Who to trust as a vetted and informed realist for information delivery? And what if the destabilization and confusion are simply natural byproducts of a sociocultural breakdown that is inevitable when any system has maxed out its lunacy cycle. Perturbations are the norm in science when one form or system is impacted by another. The question remains as to what, exactly, this other system connotes. Evo- or de-evoltuion?
My sense is that all of this is a kind of ‘spinning beyond one’s personal control’ phenomena that our connection to the Internet exacerbates and throws into high relief. Bold, monstrous motions like this by an economic political body are akin to larger-than-life ‘selfies‘. Only the caption here would read: “Look! I can rape an entire culture.”
This is crime as art, and all artists, despite the threat of legal ramifications, want credit for their creations. And now the entire world can watch. But through a confused, scattershot lens.
The problem with predictions, especially astrological ones, is that they rarely, if ever, come to pass. So why do astrologers bother making them and why do readers keep reading them? I’d suggest you skip the obvious answer and consider what the writer Chuck Palahniuk tells us about the power of distraction — which in many ways predictions turn out to be:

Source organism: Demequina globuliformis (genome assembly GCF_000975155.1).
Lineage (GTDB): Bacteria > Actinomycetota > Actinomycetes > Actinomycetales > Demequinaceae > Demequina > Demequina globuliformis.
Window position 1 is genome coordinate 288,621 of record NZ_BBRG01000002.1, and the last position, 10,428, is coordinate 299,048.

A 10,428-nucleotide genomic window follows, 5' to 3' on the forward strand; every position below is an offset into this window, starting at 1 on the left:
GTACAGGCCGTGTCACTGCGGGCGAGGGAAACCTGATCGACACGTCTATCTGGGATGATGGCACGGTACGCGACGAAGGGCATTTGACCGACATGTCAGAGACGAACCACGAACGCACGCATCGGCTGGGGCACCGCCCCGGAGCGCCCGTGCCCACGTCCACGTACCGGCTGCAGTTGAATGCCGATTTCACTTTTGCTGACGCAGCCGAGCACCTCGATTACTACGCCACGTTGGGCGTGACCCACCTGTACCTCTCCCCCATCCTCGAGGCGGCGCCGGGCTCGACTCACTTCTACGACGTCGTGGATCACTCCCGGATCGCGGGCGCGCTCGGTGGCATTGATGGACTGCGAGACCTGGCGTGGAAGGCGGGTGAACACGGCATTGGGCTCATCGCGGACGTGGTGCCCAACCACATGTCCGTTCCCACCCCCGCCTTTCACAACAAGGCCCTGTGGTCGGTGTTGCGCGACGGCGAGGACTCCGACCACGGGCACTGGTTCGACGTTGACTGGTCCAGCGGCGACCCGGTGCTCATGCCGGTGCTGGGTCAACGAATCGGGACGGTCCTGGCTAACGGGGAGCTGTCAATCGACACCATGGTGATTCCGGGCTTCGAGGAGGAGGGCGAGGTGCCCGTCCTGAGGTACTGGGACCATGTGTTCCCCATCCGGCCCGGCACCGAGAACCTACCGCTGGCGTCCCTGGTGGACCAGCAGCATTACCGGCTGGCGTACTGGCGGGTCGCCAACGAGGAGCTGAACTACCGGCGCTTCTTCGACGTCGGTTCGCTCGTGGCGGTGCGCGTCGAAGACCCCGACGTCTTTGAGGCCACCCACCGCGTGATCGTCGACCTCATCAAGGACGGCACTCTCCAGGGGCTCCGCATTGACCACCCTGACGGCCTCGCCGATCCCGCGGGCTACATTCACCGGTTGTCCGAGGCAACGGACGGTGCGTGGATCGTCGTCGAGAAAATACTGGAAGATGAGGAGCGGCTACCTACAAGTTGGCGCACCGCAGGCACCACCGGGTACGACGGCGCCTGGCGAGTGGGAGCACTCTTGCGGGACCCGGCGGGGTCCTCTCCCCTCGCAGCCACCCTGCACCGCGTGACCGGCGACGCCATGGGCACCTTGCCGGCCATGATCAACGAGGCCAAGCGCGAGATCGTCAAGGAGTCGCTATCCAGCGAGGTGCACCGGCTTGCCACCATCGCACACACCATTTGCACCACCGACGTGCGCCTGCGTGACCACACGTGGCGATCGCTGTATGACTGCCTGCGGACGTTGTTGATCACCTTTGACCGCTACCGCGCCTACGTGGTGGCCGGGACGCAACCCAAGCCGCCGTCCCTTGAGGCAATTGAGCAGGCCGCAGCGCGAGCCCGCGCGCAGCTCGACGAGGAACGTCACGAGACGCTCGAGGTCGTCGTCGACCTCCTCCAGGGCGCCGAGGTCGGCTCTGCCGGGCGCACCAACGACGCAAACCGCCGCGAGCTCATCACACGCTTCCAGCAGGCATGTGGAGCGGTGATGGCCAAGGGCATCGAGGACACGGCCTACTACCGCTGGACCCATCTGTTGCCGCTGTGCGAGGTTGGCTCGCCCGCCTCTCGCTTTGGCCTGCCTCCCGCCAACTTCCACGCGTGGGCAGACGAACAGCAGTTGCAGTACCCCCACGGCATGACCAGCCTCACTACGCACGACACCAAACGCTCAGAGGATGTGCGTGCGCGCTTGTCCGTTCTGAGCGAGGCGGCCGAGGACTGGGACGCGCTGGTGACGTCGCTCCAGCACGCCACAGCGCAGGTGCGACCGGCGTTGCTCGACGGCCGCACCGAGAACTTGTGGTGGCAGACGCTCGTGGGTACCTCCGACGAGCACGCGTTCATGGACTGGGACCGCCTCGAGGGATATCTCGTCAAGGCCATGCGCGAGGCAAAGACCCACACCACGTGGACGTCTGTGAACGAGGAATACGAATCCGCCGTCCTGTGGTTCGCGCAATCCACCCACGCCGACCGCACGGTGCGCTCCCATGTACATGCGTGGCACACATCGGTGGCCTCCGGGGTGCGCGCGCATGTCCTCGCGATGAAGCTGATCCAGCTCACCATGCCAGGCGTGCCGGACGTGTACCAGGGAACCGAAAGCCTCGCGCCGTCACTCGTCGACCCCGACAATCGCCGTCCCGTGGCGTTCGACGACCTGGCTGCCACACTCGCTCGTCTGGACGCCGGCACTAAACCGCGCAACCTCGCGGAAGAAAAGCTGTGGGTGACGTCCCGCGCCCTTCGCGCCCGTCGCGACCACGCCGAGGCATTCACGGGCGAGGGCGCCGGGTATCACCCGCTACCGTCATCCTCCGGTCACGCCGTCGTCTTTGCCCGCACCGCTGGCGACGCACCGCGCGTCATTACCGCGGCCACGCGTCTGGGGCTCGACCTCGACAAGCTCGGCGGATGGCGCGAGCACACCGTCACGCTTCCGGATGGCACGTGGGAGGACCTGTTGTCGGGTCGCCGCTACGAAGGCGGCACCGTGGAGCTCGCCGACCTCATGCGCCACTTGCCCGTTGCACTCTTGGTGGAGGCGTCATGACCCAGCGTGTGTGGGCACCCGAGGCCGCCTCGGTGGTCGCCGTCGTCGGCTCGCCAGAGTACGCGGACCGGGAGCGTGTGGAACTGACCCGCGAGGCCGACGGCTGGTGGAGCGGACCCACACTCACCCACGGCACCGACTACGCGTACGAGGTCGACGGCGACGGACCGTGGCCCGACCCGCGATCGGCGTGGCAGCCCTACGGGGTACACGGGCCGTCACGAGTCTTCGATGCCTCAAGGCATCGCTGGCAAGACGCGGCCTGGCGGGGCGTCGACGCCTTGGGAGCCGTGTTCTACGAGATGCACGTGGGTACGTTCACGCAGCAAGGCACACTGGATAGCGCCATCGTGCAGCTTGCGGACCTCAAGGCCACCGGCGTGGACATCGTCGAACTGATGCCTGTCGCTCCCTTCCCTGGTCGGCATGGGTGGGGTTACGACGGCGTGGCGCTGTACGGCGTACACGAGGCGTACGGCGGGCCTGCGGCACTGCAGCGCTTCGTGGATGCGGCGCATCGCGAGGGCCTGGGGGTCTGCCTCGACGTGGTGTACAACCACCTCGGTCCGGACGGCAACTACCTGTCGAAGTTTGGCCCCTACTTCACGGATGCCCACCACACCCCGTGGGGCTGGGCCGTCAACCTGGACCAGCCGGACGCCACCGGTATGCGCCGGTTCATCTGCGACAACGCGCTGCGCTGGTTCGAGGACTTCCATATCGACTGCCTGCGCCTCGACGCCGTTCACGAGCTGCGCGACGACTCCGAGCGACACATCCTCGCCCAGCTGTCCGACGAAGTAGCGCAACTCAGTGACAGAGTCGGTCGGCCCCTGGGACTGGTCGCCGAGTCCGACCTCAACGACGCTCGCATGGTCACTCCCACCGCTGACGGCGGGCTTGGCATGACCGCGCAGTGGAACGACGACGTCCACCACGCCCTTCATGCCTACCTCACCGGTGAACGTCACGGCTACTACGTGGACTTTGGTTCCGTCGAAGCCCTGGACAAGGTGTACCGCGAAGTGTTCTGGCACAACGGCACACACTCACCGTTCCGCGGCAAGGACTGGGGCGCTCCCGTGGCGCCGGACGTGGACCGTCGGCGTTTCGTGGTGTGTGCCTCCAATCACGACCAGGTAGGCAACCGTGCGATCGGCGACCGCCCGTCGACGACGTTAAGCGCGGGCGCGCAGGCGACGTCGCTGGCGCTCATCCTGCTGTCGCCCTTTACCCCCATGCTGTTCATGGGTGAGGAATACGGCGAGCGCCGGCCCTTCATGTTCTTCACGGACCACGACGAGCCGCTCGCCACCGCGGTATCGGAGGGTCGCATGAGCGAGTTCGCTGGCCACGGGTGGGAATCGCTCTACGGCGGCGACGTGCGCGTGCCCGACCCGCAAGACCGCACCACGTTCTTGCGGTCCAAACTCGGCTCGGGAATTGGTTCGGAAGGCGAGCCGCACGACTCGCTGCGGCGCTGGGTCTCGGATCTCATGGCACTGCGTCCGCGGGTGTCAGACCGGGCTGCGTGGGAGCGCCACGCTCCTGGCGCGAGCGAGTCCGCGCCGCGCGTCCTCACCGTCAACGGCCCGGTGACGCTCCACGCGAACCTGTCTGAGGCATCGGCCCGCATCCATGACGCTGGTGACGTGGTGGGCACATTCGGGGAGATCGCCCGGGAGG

“People don’t want their lives fixed. Nobody wants their problems solved. Their dramas. Their distractions. Their stories resolved. Their messes cleaned up. Because what would they have left? Just the big scary unknown.”
Of course much of the lure (and lore) of predictive astrology is about filling in the “scary unknown” with imaginary possibilities; scenarios that may or may not have any connection to how reality flows. As a diversion and pastime I suppose this sort of nonsense is entertaining, but if you’re sincere about employing astrology to assist in the development of consciousness — no.
With Saturn’s recent entry into Sagittarius this theme — diversion and how it robs us of our allotted amount of time in life — becomes a self-assessment worth engaging. To not examine our life with this intent we fall prey to a harsh form of self-loathing; the shadow side of Saturn’s transits through the fire signs. Here Saturn decrees: “Create!” To not is to live a half-life.
The all and everything of astrology is about light. The generation of light, the mechanics of light — the movement and dispersement of light and how light enlivens the inert qualities of a body (yours, or say, a planet’s), when it interacts with the atmosphere of said body. That catalytic force translates into expressions, facets or faces of being that make each form or entity unique.